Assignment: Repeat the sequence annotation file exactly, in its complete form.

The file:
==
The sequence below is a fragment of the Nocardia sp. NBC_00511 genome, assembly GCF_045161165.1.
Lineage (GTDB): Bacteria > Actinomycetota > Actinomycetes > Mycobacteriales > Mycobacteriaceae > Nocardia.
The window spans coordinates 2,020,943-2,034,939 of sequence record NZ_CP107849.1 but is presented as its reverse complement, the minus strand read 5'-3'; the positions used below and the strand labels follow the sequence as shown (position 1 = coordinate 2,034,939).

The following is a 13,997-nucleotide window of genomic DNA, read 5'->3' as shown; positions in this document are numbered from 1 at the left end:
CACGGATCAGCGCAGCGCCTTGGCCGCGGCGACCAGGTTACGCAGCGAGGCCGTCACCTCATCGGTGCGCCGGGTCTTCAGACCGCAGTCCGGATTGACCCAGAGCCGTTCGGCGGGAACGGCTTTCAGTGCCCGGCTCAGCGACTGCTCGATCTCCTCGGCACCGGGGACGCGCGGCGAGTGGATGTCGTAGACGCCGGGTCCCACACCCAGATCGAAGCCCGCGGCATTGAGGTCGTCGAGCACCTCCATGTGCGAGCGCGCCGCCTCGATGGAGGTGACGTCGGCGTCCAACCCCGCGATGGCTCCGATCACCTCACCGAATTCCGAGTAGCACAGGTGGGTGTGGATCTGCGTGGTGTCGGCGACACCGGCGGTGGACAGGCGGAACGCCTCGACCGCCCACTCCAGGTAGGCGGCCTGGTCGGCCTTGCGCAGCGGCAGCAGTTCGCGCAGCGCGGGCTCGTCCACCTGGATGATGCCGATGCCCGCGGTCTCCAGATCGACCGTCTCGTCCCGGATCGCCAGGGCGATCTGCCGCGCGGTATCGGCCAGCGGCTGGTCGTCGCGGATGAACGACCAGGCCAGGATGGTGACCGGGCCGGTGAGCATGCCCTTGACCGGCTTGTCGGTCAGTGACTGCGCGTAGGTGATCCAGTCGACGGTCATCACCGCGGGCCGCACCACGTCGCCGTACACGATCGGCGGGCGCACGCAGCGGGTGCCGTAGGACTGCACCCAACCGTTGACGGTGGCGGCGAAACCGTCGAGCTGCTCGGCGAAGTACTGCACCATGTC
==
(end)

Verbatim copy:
The sequence below is a fragment of the Nocardia sp. NBC_00511 genome, assembly GCF_045161165.1.
Lineage (GTDB): Bacteria > Actinomycetota > Actinomycetes > Mycobacteriales > Mycobacteriaceae > Nocardia.
The window spans coordinates 2,020,943-2,034,939 of sequence record NZ_CP107849.1 but is presented as its reverse complement, the minus strand read 5'-3'; the positions used below and the strand labels follow the sequence as shown (position 1 = coordinate 2,034,939).

The following is a 13,997-nucleotide window of genomic DNA, read 5'->3' as shown; positions in this document are numbered from 1 at the left end:
CACGGATCAGCGCAGCGCCTTGGCCGCGGCGACCAGGTTACGCAGCGAGGCCGTCACCTCATCGGTGCGCCGGGTCTTCAGACCGCAGTCCGGATTGACCCAGAGCCGTTCGGCGGGAACGGCTTTCAGTGCCCGGCTCAGCGACTGCTCGATCTCCTCGGCACCGGGGACGCGCGGCGAGTGGATGTCGTAGACGCCGGGTCCCACACCCAGATCGAAGCCCGCGGCATTGAGGTCGTCGAGCACCTCCATGTGCGAGCGCGCCGCCTCGATGGAGGTGACGTCGGCGTCCAACCCCGCGATGGCTCCGATCACCTCACCGAATTCCGAGTAGCACAGGTGGGTGTGGATCTGCGTGGTGTCGGCGACACCGGCGGTGGACAGGCGGAACGCCTCGACCGCCCACTCCAGGTAGGCGGCCTGGTCGGCCTTGCGCAGCGGCAGCAGTTCGCGCAGCGCGGGCTCGTCCACCTGGATGATGCCGATGCCCGCGGTCTCCAGATCGACCGTCTCGTCCCGGATCGCCAGGGCGATCTGCCGCGCGGTATCGGCCAGCGGCTGGTCGTCGCGGATGAACGACCAGGCCAGGATGGTGACCGGGCCGGTGAGCATGCCCTTGACCGGCTTGTCGGTCAGTGACTGCGCGTAGGTGATCCAGTCGACGGTCATCACCGCGGGCCGCACCACGTCGCCGTACACGATCGGCGGGCGCACGCAGCGGGTGCCGTAGGACTGCACCCAACCGTTGACGGTGGCGGCGAAACCGTCGAGCTGCTCGGCGAAGTACTGCACCATGTC